massed, swarming past Jupiter.
The C+ drive screamed.
Eight light-minutes out,
we let WOLF out of cryo.
Let him deal with it.
I've said it a million times before: Mirrors is my favorite World of Darkness book, bar none. The whole point of the "New" World of Darkness was to get away fromt the claustrophobia of the "Old" World of Darkness & make a setting where the information provided was optional, suggested. The monster books were all general notions, not required metaplot. This direction was exaggerated in Promethean, with books like Magnum Opus & Strange Alchemies giving alternative rules for non-corpse-jigsaw Prometheans, science fiction origins & all kinds of other "rule" breaking. Mythologies for Vampire: the Requiem is another good example, with all sort of assorted notions for evil mirror magic, vampire drugs, secret societies, &c. Mirrors was the culmination of that urge, a grab bag of ideas & rules, a mess of mechanical transparency that really hit the spot. I run my Oubliette campaign using the World of Darkness system, so getting a tool box to play with hit the spot. These two pdfs are what White Wolf is calling "Shards"-- basically, half genre toolkit, half setting. Electronic publishing isn't really for me, especially not for game books. I don't have an ideological problem, I just want the thing on my shelf, or behind the Storyteller's screen, where I can stick my fingers in-between the pages. That being said-- I liked Mirrors enough to go ahead & pick these two up. As they are sister projects-- or daughter projects of Mirrors, if you prefer-- I am going to review them together.
Mirrors: the Infinite Macabre-- the Space Opera Shard-- is the vastly superior product of the two. Right off the bat, Infinite Macabre sells me with promises of an Otherspace Underworld of dead stars & haunted spaceships. That! I want that, I want an Oompa Loompa, daddy! Following that up by saying that a Space Opera World of Darkness is either far future or far back into prehistory? That is just the "two" of a "one-two punch" combo, for me. & Infinite Macabre combines really clever worldbuilding with a crucial ability to actually give you what it says on the tin. When you write the words "Space Opera," the first thing that springs to mind is...well, Star Wars. Lets not make any bones about that. Infinite Macabre embraces that, with rules for a new Merit called "Attuned Weapon" that gives Space Opera Mages a reason to use melee weapons in a sci-fi setting...elegant weapons, for a more civilized age, as it were. It isn't a slap-dash laser sword, either-- Attuned Weapons have neat effects based on their signature Arcana-- so a Death Scythe & a Fate Scythe would each have separate perks. There is a "Spaceship" Merit that works like Haven-- Size, Speed, Weapons & Armor are each separate-- which is fun, though I would add "Stealth" as an option, to allow for things like cloaking devices. Then we get to the good stuff-- the Stygian Gates, the wholes in reality that function in place of faster-than-light drives. Making the jumpgates go to the underworld? Genius. Heck, I'd maybe insinuate that underspace is a dead universe because something killed it-- maybe there was no death, once upon a time; a cosmic Eden that existed until the Atlantean Imperium blew up their dimension & moved up into ours. The fact that the Gates cut a whole in the crew in the shape of the gate itself for a point of Lethal damage? Pure sooky C+ gravy. Eat your heart out, Event Horizon. The weakest bit are the rules on building aliens-- there isn't any transparency on the alien Qualities. Are they more like Dread Powers or more like Merits? I feel like they are more the latter, which is a shame, since I'm personally opposed to supernatural Merits. Otherwise, sheesh, great stuff. Integrating vampires into Space Opera is obvious-- Blindsight is a perfect example-- but it is werewolves that resonated the most with me, actually. This came up in Doctor Who last night, in fact, but that is just synchronicity. The idea of packs of werewolves defending their turf-- with that turf being whole moons, or a arm of a spiral galaxy-- or only werewolves born on Earth being "good" werewolves...there is just a whole story waiting to rip its way out of there. A Promethean planet, itself made self-aware? Sin-Eaters dealing with the teeming billions of ghosts from the destruction of Alderaan? Infinite Macabre is just full of these kinds of gems.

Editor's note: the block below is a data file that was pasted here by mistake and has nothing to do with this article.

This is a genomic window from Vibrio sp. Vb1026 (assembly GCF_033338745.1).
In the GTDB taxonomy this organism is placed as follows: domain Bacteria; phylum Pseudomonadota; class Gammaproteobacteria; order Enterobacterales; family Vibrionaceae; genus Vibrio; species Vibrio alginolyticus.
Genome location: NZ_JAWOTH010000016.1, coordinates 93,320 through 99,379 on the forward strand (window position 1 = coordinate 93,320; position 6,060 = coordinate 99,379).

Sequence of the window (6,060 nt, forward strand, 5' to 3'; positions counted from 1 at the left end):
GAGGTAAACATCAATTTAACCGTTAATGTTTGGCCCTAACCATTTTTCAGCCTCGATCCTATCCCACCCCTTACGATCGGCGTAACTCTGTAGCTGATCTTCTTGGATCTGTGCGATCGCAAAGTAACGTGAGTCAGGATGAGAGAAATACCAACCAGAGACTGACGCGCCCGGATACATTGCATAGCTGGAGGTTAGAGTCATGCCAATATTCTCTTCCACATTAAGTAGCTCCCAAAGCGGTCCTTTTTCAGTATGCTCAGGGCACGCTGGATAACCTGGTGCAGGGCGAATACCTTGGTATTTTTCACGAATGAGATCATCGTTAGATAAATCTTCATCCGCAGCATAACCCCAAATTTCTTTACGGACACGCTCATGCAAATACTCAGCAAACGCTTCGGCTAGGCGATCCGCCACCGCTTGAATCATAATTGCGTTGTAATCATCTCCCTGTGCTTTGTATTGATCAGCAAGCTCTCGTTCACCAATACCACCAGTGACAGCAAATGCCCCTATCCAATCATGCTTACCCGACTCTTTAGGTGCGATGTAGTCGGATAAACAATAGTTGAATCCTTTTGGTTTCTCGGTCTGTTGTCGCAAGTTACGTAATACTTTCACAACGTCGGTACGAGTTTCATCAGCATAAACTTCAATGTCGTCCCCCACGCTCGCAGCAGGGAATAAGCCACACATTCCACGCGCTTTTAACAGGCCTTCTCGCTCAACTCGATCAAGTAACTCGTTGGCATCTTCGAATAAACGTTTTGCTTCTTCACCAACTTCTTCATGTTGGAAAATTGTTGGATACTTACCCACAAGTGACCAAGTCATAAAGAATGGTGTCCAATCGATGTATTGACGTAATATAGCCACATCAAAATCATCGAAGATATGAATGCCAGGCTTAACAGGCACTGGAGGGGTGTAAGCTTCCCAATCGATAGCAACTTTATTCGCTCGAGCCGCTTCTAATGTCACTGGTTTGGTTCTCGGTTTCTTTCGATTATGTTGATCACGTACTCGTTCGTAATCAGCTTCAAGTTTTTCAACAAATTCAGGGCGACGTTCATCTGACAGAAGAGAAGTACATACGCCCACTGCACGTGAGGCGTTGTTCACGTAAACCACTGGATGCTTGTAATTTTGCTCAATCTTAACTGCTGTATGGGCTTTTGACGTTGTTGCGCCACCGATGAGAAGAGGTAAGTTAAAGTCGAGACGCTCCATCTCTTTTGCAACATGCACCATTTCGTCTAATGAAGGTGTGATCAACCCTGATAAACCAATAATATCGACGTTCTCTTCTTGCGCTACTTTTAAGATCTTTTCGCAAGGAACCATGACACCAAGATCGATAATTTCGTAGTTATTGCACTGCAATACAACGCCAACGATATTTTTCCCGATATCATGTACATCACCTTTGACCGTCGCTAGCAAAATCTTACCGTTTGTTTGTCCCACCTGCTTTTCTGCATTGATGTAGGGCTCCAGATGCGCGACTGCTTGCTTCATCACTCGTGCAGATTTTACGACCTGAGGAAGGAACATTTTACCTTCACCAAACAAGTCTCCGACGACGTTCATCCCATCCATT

I'm less enthusiastic about Mirrors: Bleeding Edge, perhaps because the jump from "horror-punk" to "cyber-punk" isn't that much of a jump? I mean, the World of Darkness, right out of the box, already has evil pharmaceutical mega-corporations, enormous economic divides, ur-figures pulling strings in the shadows, all that jazz. Goth-noir ain't that far from techno-noir, especially not in a post-Shadowrun world. Actually, the critical theory on cyberpunk is maybe the strongest thing about Bleeding Edge-- leading off with "cyberpunk destroyed science fiction," & then pulling it back to "cyberpunk destroyed science fiction the same way the Sex Pistols destroyed rock & roll" just about nails it. The timeline that follows-- from Neuromancer through the aforementioned Shadowrun & down to Stephenson & anime-- is a strong structural support. I guess I just fundamentally don't need this product. The use of "Origins" & "Roles" shows a bit of convergent evolution with me Character Traits but "Plugins" are another example of "supernatural" Merits, which are a pet peeve of mine. Genuine cybernetics are better represented by Powers, I say. Alienation as a mechanic to replace Humanity or Morality is fine, but doesn't go far enough to actually stand out. "Loyalty" is the best mechanic in the pack, as it rewards cooperation...& betrayal. That is kind of cute, & something I'm actually considering. The rules for "Organizations" are alright-- Power, Finesse & Resistance give you abstracts to think about, & letting agents of an Organization get Willpower through fulfilling the Organization's Virtue or Vice is an interesting touch. I don't mean to say it is a bad product-- just that its shine is dimished by proximity to Infinite Macabre.